If you’re still not sure how to answer this question, it may be time to do some more research on the organization where you’re applying to work. If they have a mission statement available online, read it carefully, and pay attention to what it has to say about growth and development over time. It could shed some light on their approach to change, and help you answer in a way that reflects your potential workplace’s ideals.
Example answer: “Ultimately, I think businesses implement change so they can grow, and so they don’t fall behind in a competitive marketplace. If you don’t respond to changing global conditions while your competitors remain adaptable, you’ll stagnate, and so will your profits. It’s important to be willing to adapt in order to increase efficiency – which usually also means increasing growth, and subsequently increasing a business’s profile and profit.”
We’ve already discussed employee resistance to change in general terms, but this question asks you to address it directly. It’s one of the biggest obstacles that organizations have to overcome when implementing changes. As a result, any interviewer will want to know that you have what it takes to mitigate this particular risk.
If you have previous experience in change management, this is the moment to bring it to bear. If you can show that you have actually addressed a similar problem successfully in the past, hiring managers will be much more inclined to believe that you can do it again. Think about a time when you dealt with employee resistance – ideally on an individual level, per the question – and don’t be afraid to get into the details of how you responded.
If you don’t have previous experience with change management, you may still have experience of encouraging employees to change their behaviors! Most change manager candidates will have previous management experience to draw on, so think laterally and apply your experience to the question. Asking an employee to adjust their behavior towards a colleague requires a similar set of skills and approaches – don’t feel too constrained by the question as you think about your relevant experience.
Example answer: “When dealing with larger groups of employees, I like to build comprehensive training sessions that outline the benefits of an organizational change. This has always worked well for me, particularly when I’ve made sure to consult employees on change strategies in the early stages. But individual employees who are reluctant to adopt new ways of working might need more hands-on coaching, to ensure that they have the skills and support necessary to try out a new way. Often, employees who are reluctant to engage with change have personal misgivings about their ability to keep up; it’s my job, as change manager, to ensure that those misgivings are addressed.”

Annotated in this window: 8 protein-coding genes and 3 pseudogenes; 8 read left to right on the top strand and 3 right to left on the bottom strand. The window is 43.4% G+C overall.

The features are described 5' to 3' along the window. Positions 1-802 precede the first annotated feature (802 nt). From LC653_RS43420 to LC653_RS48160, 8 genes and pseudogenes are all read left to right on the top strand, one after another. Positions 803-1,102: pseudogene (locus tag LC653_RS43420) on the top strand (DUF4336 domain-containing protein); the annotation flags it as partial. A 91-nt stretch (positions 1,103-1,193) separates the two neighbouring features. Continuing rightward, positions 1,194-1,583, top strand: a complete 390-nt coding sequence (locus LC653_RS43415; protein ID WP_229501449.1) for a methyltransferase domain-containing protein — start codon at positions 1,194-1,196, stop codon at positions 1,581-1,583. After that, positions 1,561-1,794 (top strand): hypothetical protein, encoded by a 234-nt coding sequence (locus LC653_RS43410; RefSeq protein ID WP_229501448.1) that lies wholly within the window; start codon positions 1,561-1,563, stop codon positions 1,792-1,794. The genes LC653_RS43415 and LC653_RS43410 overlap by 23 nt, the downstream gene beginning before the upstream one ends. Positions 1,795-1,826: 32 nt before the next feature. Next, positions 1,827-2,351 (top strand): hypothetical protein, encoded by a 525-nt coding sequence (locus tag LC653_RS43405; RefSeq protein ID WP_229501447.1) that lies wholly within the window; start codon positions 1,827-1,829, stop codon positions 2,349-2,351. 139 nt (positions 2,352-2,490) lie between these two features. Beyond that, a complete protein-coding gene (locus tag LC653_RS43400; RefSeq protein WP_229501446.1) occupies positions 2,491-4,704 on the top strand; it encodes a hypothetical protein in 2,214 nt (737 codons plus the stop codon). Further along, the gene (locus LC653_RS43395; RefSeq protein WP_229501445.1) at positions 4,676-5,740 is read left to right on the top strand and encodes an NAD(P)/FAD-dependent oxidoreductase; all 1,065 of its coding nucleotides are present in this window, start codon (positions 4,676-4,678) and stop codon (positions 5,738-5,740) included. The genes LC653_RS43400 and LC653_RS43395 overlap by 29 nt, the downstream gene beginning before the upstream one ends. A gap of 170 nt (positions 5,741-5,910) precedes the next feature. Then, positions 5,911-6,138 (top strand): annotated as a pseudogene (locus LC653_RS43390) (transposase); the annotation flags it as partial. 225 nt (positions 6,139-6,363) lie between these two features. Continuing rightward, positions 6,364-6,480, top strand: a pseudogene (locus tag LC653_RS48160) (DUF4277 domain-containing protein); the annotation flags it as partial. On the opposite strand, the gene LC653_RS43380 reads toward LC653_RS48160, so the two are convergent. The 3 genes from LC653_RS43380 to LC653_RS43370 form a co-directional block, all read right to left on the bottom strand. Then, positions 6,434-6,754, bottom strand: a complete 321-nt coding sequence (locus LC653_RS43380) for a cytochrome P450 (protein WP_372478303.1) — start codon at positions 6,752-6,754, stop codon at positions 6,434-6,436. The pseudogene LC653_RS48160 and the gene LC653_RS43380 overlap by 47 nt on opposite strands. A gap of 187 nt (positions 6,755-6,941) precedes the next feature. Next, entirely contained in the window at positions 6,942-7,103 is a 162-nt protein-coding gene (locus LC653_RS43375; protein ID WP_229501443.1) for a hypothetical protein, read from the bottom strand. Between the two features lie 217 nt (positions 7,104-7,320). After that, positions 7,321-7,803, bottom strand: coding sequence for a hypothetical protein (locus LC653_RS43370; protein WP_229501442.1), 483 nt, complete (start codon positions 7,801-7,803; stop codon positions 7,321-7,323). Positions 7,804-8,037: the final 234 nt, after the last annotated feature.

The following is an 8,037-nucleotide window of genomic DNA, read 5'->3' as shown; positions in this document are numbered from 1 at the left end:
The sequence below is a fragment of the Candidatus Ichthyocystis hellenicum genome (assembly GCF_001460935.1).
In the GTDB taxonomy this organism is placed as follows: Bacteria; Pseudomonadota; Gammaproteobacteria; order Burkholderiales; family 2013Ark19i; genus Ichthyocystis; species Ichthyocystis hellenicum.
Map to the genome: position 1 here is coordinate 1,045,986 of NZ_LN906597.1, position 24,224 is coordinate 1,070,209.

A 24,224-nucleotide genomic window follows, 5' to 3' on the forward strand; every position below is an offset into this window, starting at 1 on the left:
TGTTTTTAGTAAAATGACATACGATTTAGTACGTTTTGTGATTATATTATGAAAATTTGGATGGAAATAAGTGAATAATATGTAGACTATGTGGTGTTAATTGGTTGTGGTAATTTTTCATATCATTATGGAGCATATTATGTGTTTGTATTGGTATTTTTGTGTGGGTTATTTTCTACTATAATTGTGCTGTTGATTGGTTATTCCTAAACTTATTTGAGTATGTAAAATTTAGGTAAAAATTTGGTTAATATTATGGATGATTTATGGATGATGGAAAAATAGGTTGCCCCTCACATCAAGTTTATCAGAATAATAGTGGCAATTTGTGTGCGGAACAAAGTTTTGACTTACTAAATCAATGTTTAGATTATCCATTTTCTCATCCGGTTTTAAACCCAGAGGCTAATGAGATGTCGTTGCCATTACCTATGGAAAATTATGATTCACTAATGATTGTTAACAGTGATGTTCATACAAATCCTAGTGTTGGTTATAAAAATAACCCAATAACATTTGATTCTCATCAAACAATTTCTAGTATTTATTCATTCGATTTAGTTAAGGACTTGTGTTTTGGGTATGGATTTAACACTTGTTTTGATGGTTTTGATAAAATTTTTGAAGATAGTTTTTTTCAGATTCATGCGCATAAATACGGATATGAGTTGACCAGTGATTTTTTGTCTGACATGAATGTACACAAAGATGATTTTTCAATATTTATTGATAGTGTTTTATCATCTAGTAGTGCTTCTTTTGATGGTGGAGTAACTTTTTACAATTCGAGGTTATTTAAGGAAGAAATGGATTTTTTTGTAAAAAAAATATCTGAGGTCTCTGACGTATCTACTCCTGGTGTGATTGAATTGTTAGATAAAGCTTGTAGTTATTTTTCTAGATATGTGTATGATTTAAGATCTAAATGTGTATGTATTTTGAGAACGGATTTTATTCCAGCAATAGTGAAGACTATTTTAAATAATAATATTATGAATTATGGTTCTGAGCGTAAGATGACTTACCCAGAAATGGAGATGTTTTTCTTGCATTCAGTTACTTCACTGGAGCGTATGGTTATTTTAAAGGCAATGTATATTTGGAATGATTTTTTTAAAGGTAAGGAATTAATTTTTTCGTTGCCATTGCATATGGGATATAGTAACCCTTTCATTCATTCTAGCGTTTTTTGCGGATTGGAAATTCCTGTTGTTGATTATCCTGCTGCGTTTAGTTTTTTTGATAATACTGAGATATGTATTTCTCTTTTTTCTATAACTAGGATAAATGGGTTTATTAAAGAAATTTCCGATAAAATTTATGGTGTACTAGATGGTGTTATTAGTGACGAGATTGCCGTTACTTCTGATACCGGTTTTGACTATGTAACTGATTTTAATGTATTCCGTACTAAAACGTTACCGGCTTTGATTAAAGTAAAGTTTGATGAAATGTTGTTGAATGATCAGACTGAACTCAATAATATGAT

Change impact analysis is perhaps the least visible element of a change manager’s job. But that’s not to say it isn’t important! Without the ability to see if a change has been effective, leadership teams can’t guide their company into new stages of growth.
Interviewers ask this question to get a feel for your approach to change impact analysis. Do you understand how to set the right metrics to measure the success – or failure – of a change? If you don’t, regardless of your other change management credentials, you may not be a good fit for the role.
This is another opportunity for you to talk about any prior experience of impact analysis. Whether or not it pertains to change management, it will show that you have the analytical understanding required to succeed in a change manager role. Remember, experience doesn’t need to be a perfect fit to be applicable!
Example answer: “When developing ways to measure the impact of change, I take into account the type of change that was implemented. For a change in organizational structure, I might look for ways to measure institutional efficiency; for a change in marketing strategy, I would consider things like the company website metrics or the number of calls received over a period of time. I’ve found that it’s particularly important to perform this analysis both before and after the implementation of change! Performing analysis after the fact with nothing to compare it to can give a false picture of the impact that a change has had.”